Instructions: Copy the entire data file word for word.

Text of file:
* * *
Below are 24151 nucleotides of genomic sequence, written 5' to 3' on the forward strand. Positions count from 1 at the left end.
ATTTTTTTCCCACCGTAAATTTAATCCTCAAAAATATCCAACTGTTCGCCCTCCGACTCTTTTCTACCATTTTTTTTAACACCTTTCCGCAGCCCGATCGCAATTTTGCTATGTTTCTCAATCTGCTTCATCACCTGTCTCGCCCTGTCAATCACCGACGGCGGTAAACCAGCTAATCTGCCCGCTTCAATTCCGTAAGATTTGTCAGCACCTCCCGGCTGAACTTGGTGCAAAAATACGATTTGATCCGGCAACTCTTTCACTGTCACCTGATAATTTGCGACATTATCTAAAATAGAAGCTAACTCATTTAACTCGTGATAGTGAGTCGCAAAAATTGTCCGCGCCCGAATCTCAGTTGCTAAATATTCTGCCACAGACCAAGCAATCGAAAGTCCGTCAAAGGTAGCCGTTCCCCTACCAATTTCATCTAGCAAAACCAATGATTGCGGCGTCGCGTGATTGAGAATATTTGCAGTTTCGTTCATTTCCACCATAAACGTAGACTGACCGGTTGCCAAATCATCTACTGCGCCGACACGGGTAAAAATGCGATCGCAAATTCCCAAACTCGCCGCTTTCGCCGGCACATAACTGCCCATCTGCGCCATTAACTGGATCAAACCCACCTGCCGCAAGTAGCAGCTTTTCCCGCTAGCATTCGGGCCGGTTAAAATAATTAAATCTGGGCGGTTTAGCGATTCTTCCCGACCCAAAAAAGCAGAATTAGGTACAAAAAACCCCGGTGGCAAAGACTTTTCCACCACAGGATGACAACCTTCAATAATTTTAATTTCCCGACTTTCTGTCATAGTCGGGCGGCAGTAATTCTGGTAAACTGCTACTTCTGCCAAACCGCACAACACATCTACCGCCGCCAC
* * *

Below are 24151 nucleotides of genomic sequence, written 5' to 3' on the forward strand. Positions count from 1 at the left end.
ATTTTTTTCCCACCGTAAATTTAATCCTCAAAAATATCCAACTGTTCGCCCTCCGACTCTTTTCTACCATTTTTTTTAACACCTTTCCGCAGCCCGATCGCAATTTTGCTATGTTTCTCAATCTGCTTCATCACCTGTCTCGCCCTGTCAATCACCGACGGCGGTAAACCAGCTAATCTGCCCGCTTCAATTCCGTAAGATTTGTCAGCACCTCCCGGCTGAACTTGGTGCAAAAATACGATTTGATCCGGCAACTCTTTCACTGTCACCTGATAATTTGCGACATTATCTAAAATAGAAGCTAACTCATTTAACTCGTGATAGTGAGTCGCAAAAATTGTCCGCGCCCGAATCTCAGTTGCTAAATATTCTGCCACAGACCAAGCAATCGAAAGTCCGTCAAAGGTAGCCGTTCCCCTACCAATTTCATCTAGCAAAACCAATGATTGCGGCGTCGCGTGATTGAGAATATTTGCAGTTTCGTTCATTTCCACCATAAACGTAGACTGACCGGTTGCCAAATCATCTACTGCGCCGACACGGGTAAAAATGCGATCGCAAATTCCCAAACTCGCCGCTTTCGCCGGCACATAACTGCCCATCTGCGCCATTAACTGGATCAAACCCACCTGCCGCAAGTAGCAGCTTTTCCCGCTAGCATTCGGGCCGGTTAAAATAATTAAATCTGGGCGGTTTAGCGATTCTTCCCGACCCAAAAAAGCAGAATTAGGTACAAAAAACCCCGGTGGCAAAGACTTTTCCACCACAGGATGACAACCTTCAATAATTTTAATTTCCCGACTTTCTGTCATAGTCGGGCGGCAGTAATTCTGGTAAACTGCTACTTCTGCCAAACCGCACAACACATCTACCGCCGCCAC